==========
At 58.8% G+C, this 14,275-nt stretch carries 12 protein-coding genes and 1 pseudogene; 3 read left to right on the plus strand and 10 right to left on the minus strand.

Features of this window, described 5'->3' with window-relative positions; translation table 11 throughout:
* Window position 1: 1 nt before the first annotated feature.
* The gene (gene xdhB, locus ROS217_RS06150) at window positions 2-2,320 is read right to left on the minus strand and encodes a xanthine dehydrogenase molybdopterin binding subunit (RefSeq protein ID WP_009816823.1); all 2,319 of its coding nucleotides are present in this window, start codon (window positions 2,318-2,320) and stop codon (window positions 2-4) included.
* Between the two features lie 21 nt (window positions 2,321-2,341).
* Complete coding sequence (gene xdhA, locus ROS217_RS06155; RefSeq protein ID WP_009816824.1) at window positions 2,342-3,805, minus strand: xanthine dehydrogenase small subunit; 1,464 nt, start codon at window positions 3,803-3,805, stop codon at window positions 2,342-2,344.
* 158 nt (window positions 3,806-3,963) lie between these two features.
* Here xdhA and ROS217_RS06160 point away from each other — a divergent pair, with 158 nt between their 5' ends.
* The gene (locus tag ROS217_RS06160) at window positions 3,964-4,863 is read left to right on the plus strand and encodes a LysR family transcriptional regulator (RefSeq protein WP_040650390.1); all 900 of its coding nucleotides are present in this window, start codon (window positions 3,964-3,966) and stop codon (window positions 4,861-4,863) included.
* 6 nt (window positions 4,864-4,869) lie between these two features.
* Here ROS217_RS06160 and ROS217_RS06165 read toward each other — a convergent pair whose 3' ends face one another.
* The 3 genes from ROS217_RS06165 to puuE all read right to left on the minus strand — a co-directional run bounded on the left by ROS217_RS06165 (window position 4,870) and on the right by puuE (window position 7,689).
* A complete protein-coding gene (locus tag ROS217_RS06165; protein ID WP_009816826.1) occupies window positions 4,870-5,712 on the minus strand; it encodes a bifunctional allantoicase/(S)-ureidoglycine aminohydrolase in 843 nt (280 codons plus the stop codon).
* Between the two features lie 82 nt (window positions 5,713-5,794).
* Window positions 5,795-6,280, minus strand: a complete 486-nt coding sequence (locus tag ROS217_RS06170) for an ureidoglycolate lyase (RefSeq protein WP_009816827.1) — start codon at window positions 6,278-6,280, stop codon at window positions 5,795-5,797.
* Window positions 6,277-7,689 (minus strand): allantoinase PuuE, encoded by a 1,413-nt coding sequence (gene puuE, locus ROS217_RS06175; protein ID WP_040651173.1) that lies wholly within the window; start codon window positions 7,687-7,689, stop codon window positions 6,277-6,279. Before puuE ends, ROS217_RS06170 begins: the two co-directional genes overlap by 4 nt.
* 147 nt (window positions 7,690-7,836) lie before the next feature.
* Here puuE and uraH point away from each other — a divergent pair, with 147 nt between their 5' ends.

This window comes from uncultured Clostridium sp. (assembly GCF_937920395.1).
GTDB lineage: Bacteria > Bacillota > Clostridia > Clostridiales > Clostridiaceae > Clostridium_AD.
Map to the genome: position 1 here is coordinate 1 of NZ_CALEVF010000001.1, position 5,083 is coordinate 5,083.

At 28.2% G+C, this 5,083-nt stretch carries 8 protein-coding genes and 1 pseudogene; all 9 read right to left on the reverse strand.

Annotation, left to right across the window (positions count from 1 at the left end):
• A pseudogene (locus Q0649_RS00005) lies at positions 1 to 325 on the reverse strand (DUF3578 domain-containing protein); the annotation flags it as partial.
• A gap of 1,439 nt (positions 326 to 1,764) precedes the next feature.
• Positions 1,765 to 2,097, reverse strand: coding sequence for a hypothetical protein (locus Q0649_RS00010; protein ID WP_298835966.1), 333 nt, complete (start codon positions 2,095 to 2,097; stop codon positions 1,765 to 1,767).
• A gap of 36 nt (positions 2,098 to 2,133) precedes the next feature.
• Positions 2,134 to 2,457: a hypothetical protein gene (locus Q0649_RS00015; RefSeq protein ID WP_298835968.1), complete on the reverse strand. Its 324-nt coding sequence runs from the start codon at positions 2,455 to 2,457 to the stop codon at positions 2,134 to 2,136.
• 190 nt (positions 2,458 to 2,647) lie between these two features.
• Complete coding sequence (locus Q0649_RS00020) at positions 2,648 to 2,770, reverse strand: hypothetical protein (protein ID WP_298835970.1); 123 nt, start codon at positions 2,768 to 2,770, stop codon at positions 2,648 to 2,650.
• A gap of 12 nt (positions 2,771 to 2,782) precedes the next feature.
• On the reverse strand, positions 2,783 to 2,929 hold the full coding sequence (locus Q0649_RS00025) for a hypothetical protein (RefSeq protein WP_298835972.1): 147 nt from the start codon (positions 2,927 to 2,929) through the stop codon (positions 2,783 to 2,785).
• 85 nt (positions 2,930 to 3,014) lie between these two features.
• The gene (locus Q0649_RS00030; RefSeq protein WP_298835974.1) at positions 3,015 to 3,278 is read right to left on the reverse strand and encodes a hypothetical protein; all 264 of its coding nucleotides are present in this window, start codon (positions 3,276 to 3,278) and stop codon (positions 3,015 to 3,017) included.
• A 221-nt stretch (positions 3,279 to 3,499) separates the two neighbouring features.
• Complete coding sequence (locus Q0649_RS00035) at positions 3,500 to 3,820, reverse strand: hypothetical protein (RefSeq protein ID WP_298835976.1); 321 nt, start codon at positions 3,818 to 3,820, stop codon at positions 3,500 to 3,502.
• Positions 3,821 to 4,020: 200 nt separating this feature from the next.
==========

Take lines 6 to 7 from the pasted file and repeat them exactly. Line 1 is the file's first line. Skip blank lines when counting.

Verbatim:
* Complete coding sequence (gene xdhA, locus ROS217_RS06155; RefSeq protein ID WP_009816824.1) at window positions 2,342-3,805, minus strand: xanthine dehydrogenase small subunit; 1,464 nt, start codon at window positions 3,803-3,805, stop codon at window positions 2,342-2,344.
* 158 nt (window positions 3,806-3,963) lie between these two features.